The complaint was thus unusual in some respects from the outset. The FTC and NYAG did not attack the overall set up and design of the study and also conceded that the defendants could indeed put forward some statistical evidence that the product may have benefited on some people, but they argued such evidence was made possible only by applying post hoc statistical methods that did not provide “reliable evidence of a treatment effect.” In this argument, the FTC was supported by consumer advocates and law professors, who claim that post hoc analyses of this sort are inadequate to support advertising claims, particularly where the overall study from which they were derived fails to show statistically significant results.

The key question, from a judicial, policy and statistical perspective, is stark: is post-hoc, subgroup analysis reliable substantiation for dietary supplement claims?

Surprisingly, the court resolved these questions on a motion to dismiss. In its opinion dismissing the case, the United States District Court for the Southern District of New York held that “the complaint fails to do more than point to possible sources of error but cannot allege that any actual errors occurred.” In other words, “the complaint does not allege facts from which it can be reasonably inferred that the representations at issue are false or unsubstantiated.” In a key passage, the court rejected the plaintiffs’ theory of liability, holding:

[P]laintiffs’ challenge never proceeds beyond the theoretical. They say that findings based on post hoc exploratory analyses have an increased risk of false positives, and increased probability of results altered by chance alone, but neither explain the nature of such risks nor show that they affected the subgroup performance in any way or registered any false positives. Nor do they give any reason to suspect that these risks are so large in the abstract that they prevent any use of the subgroup concept, which is widely used in the interpretation of data in the dietary supplement field. Thus, the complaint fails to show that reliance upon the subgroup data “is likely to mislead consumers acting reasonably under the circumstances,” as is necessary to state its claim. FTC v. LeadClick Media, LLC, 838 F.3d at 168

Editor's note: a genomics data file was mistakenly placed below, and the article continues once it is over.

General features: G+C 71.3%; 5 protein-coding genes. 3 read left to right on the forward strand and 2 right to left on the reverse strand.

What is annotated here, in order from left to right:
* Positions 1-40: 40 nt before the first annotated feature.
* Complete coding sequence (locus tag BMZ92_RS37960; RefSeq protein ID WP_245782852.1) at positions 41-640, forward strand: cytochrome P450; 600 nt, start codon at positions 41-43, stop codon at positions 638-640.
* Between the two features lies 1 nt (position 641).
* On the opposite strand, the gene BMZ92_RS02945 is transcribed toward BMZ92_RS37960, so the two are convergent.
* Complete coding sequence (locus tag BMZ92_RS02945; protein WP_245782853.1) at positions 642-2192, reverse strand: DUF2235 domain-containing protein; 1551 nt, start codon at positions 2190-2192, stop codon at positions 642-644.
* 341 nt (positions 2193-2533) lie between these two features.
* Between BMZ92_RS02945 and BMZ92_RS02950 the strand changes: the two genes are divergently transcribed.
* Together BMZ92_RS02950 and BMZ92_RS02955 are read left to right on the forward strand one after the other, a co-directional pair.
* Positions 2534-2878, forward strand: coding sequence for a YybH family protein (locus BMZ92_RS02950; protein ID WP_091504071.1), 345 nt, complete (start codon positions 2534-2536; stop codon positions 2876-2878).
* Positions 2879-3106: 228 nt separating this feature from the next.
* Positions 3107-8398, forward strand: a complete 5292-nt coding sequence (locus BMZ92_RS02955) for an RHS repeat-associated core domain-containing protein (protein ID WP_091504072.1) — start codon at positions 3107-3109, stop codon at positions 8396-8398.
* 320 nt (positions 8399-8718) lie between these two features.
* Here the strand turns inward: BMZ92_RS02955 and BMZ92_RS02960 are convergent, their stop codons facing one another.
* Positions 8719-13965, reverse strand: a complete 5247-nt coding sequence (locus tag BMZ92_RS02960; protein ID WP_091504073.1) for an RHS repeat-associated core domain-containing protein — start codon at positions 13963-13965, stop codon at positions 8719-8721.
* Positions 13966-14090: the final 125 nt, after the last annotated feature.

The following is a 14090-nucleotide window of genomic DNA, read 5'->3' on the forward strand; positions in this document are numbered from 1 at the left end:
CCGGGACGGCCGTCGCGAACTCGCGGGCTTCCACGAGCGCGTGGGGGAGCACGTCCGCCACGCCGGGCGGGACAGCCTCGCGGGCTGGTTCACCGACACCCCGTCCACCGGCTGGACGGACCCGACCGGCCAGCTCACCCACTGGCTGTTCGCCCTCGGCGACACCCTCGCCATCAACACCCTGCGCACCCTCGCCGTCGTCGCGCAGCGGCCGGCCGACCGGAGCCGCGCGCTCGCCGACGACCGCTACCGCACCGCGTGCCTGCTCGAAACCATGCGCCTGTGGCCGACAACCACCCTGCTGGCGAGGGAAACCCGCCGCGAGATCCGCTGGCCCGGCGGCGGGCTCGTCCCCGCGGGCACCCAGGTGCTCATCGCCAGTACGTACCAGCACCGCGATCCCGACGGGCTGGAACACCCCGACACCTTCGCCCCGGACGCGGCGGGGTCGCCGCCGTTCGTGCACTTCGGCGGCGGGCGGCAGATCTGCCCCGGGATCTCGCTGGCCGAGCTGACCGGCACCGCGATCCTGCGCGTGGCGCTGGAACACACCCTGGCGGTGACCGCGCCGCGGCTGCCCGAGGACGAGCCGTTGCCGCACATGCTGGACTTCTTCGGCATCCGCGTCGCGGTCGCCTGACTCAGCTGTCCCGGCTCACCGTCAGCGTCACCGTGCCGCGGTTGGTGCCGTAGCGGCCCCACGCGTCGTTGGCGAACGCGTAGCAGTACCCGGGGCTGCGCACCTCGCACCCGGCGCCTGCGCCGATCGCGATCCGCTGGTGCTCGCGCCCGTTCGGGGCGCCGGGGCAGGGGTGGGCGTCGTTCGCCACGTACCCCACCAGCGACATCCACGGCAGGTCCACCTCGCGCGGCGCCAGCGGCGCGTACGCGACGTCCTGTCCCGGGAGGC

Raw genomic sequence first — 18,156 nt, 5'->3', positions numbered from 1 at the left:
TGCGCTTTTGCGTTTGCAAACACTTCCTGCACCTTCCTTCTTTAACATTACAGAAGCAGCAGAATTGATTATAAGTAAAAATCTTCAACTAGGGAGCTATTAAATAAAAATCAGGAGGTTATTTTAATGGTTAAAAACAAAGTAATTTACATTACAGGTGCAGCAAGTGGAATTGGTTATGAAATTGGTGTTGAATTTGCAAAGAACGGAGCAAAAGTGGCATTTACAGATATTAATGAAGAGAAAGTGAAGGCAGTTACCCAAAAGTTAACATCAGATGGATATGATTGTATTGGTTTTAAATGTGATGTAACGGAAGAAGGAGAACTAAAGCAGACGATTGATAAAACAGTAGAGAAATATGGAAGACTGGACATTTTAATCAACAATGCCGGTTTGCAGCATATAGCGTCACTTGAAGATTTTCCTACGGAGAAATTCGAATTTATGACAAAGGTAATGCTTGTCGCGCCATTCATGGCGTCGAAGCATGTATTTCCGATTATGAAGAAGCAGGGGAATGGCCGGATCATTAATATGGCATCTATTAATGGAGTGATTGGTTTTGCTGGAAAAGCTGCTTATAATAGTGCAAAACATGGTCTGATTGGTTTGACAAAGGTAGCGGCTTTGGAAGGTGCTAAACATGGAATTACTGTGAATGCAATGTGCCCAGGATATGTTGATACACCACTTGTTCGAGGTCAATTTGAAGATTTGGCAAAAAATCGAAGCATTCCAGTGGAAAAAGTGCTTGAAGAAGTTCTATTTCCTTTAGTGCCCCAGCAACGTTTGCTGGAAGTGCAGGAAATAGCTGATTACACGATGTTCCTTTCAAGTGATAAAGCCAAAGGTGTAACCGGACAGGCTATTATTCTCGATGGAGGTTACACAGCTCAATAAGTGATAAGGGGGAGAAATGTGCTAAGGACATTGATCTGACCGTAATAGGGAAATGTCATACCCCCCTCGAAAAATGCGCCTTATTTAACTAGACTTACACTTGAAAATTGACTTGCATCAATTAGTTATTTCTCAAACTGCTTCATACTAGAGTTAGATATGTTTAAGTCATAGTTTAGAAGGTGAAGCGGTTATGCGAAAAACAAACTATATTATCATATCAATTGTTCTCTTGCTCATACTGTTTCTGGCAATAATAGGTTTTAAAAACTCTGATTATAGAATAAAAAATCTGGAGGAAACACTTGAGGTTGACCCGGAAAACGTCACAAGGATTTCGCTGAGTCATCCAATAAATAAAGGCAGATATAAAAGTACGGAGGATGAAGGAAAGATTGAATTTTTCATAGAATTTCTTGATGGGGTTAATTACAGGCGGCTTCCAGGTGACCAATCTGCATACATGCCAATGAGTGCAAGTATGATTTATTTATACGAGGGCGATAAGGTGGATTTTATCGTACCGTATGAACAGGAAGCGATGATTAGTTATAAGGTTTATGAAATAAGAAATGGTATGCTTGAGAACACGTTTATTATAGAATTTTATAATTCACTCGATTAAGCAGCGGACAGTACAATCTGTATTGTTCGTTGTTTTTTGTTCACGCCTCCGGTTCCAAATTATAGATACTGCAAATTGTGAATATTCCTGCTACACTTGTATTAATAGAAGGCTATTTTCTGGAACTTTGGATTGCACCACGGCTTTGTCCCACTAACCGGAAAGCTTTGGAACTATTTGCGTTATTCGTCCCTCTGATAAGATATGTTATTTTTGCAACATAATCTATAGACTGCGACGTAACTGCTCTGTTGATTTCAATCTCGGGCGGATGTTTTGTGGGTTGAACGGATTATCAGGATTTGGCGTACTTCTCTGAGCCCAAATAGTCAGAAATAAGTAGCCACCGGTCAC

After dismissing the federal claims, the court went on to dismiss the pendent state claims for lack of jurisdiction, without further discussion of the merits. The FTC filed a notice of appeal on November 20, which will bring the issue before the Second Circuit.

On appeal, it is likely that the Second Circuit will address the core issue of sufficiency of the FTC allegations: did the FTC plead sufficient facts to show that the Prevagen claims were likely to mislead consumers acting reasonably under the circumstances? The answer is bound up in the sufficiency of statistical proof, which seems like the type of issue that ordinarily is not amenable to resolution on motion to dismiss. On this issue therefore, there is a significant chance that the Second Circuit may reverse. Of course, since the District Court dismissed without prejudice, the FTC also may replead, even if it does not prevail on appeal.